For developers or the security team: no more difficult conversations with management about what to do if a password database is compromised (or believed to be compromised). Instead of worrying about which is worse: bad PR from the announcement or risking customer security, site owners have the advantage–they know that passwords are still secure as long as the crypto server is not compromised and they can rotate keys to recover from compromises.
What does it mean for end users?
If one is using a website that uses Pythia to protect passwords, it means that password is much better protected. If the website gets broken into, the attackers won’t get your password, and this also prevents attackers from accessing other online accounts that might have the same password. From the point of view of the website user, things thankfully don’t change much–which is the goal. The user doesn’t have to install any software, or change their normal authentication flow. Sadly, it means they still enter a password on login, but there’s no additional hassle.
How does it fit into the evolution of cryptography and applied cryptography?
This is an important step forward for improving security. In the past two decades we’ve seen increasing use of cryptography and it’s having a beneficial impact on security. But cryptographers (who are mostly academics) often overlook important practical aspects: things like key management, attack detection, and compromise recovery. In practice: things break, vulnerabilities get exploited, attackers break-in and steal things; we need tools and techniques that deal with these scenarios. Secure-if-nothing-goes-wrong is unacceptable in the real world.
We designed Pythia with this defense-in-depth mindset. Passwords are going to be weak: so we need to detect online guessing attacks. Passwords databases get stolen (over and over): so we need compromise recovery. Crypto servers will get broken into: we need key rotation to serve both sides.
What do you think about Virgil Security’s use of Pythia?
The implementation is great. You can tell looking through the code that these are talented developers with secure coding skills. It’s great that they have a production implementation, and a service for providing the crypto server side. Plus, the implementation is open source and the entire implementation is there. It’s possible to build and run your own Pythia crypto server if you have the security chops to do it right. I think that’s really cool.
Is this the commercial application you imagined?
It’s the major one I assumed would be rolled out. It’s an enormous benefit to developers and website operators for someone like Virgil to provide the crypto server as a subscription service and provide the client libraries needed to connect and use that service. Having the crypto server managed by a dedicated group that’s distinct from the requesting side makes it less likely that both the password database and the crypto server can be simultaneously compromised. Plus, developers and site operators are busy building code and features; they need solutions that are easy to roll out and secure-by-default. Using Virgil’s Pythia client and a managed service is ideal for security and developer velocity.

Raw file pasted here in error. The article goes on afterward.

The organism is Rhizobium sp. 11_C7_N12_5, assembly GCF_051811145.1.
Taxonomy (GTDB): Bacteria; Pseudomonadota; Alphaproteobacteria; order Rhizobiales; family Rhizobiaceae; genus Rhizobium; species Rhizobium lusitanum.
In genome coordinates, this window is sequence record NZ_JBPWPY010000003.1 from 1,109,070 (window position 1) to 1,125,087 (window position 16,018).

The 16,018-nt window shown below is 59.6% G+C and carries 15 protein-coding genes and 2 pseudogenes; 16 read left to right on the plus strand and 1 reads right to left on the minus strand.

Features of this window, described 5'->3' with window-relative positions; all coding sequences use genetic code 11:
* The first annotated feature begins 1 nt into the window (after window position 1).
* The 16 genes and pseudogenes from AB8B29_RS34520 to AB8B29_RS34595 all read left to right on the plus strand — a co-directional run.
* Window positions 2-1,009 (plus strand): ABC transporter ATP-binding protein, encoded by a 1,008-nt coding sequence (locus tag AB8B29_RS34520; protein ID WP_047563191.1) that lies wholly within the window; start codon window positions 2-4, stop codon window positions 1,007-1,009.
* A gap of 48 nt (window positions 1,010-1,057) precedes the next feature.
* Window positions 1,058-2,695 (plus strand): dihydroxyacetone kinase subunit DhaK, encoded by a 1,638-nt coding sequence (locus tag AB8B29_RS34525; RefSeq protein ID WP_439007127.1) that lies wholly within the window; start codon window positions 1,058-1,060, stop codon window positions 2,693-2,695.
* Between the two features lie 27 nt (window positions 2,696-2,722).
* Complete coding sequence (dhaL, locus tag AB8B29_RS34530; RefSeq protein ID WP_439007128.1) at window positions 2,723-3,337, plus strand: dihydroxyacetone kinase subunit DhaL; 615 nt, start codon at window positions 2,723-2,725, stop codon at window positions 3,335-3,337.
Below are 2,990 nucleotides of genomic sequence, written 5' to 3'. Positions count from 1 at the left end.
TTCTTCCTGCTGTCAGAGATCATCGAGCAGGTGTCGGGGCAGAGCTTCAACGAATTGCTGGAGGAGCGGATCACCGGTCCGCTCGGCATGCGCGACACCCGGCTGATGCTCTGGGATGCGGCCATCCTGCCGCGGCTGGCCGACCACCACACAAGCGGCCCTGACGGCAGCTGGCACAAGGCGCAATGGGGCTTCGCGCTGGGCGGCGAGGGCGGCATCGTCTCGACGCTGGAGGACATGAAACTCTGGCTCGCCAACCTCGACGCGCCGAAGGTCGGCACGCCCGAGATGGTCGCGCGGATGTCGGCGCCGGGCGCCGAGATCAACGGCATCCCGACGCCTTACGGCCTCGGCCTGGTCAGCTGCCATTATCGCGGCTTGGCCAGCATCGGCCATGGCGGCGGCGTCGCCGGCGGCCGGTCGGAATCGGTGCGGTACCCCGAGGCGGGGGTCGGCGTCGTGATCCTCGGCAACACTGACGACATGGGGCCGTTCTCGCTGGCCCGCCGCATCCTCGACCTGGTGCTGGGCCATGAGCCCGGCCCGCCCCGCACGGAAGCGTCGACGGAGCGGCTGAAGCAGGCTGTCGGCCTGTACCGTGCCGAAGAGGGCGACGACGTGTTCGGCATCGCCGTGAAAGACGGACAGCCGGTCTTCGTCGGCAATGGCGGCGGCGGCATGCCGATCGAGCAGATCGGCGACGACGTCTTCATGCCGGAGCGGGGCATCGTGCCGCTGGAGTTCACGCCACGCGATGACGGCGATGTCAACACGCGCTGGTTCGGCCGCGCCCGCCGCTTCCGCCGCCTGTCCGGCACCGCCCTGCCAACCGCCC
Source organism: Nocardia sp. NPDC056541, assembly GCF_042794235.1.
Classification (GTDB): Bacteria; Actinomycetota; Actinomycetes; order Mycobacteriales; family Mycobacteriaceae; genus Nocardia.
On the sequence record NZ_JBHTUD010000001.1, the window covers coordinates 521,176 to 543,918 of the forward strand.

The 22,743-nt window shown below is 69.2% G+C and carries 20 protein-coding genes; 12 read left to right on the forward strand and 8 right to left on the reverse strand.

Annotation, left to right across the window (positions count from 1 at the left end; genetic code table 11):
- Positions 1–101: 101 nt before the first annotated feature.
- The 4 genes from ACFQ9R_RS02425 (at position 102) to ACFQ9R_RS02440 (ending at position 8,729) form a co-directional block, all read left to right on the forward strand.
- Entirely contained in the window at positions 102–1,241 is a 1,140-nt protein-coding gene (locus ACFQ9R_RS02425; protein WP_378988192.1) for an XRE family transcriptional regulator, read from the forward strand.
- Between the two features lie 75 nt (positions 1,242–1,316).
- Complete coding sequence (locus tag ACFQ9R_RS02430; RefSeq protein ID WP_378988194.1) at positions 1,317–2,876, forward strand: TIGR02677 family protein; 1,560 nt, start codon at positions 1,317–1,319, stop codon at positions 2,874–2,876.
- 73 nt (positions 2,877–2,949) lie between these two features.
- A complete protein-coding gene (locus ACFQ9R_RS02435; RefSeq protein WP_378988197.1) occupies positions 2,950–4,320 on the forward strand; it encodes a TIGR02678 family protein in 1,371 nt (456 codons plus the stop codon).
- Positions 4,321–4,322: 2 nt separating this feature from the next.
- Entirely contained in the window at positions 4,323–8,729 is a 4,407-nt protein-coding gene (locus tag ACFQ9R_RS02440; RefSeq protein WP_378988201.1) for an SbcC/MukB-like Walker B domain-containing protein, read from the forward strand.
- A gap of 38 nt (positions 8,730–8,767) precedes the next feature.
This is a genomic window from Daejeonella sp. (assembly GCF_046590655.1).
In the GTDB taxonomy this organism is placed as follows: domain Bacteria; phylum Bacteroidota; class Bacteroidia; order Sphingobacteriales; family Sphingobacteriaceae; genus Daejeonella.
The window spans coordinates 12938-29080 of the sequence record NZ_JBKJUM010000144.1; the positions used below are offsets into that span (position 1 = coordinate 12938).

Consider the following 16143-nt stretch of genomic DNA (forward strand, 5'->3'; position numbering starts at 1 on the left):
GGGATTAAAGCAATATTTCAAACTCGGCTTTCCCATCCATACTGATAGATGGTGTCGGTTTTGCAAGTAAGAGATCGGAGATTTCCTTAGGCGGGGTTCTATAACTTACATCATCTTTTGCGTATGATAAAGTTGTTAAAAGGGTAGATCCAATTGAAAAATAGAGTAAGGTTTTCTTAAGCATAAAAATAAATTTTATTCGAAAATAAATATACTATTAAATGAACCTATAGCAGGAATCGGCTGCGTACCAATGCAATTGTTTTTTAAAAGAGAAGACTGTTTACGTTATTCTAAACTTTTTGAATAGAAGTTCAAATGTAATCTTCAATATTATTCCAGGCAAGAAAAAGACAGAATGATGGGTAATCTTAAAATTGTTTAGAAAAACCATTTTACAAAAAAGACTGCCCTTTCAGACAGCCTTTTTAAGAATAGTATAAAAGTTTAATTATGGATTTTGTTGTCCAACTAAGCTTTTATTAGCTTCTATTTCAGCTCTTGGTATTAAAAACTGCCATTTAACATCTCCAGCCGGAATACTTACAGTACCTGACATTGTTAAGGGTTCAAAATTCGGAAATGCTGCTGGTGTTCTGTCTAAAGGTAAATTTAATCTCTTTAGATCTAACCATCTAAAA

I’m not privy to Virgil’s plans, but there are uses for Pythia, too. It could be used to encrypt sensitive information on laptops, portable storage devices, and mobile phones. Requiring a password and an internet connection to access these files is a bit of a hassle, but for the most sensitive information (health records, financial and customer info) this is reasonable. Plus, the request to the crypto server creates a central audit log. Companies can see who is accessing their most sensitive information, how often, from where, and on which devices. Plus, if devices are lost or stolen, the information can be erased centrally by deleting the keys on the crypto server. This means that companies can show auditors that they’re tracking all access to information and can demonstrate that lost devices have been wiped and the information can’t be exposed. That’s a big deal.
What are you up to now?
I’m the cryptography expert for Uptake Technologies in Chicago [https://www.uptake.com/expertise/security]. Uptake is an industrial analytics company: we collect and analyze telemetry from industrial assets (think: freight trains, wind turbines) to provide operating insight and predict failures. We process an enormous amount of our customers’ data and it’s my job to make sure that we’re using cryptography properly. In addition to me, Uptake has a large and talented security team: two shifts of security analysts looking through logs and alerts; an internal application security and penetration testing team; distinct infrastructure and cloud security teams, and a group dedicated solely to tracking risks and ensuring compliance. It’s a cool place to work.
Email Rebecca at VirgilSecurity.com with questions or suggestions.
Virgil Security, Inc. is a stack of security libraries and all the necessary infrastructure to enable seamless, end-to-end encryption for any application, platform or device.
We guide software developers into the forthcoming security world in which everything will be encrypted (and passwords will be eliminated). In this world, the days of developers having to raise millions of dollars to build secure chat, secure email, secure file-sharing, or a secure anything have come to an end. Now developers can instead focus on building features that give them a competitive market advantage while end-users can enjoy the privacy and security they increasingly demand.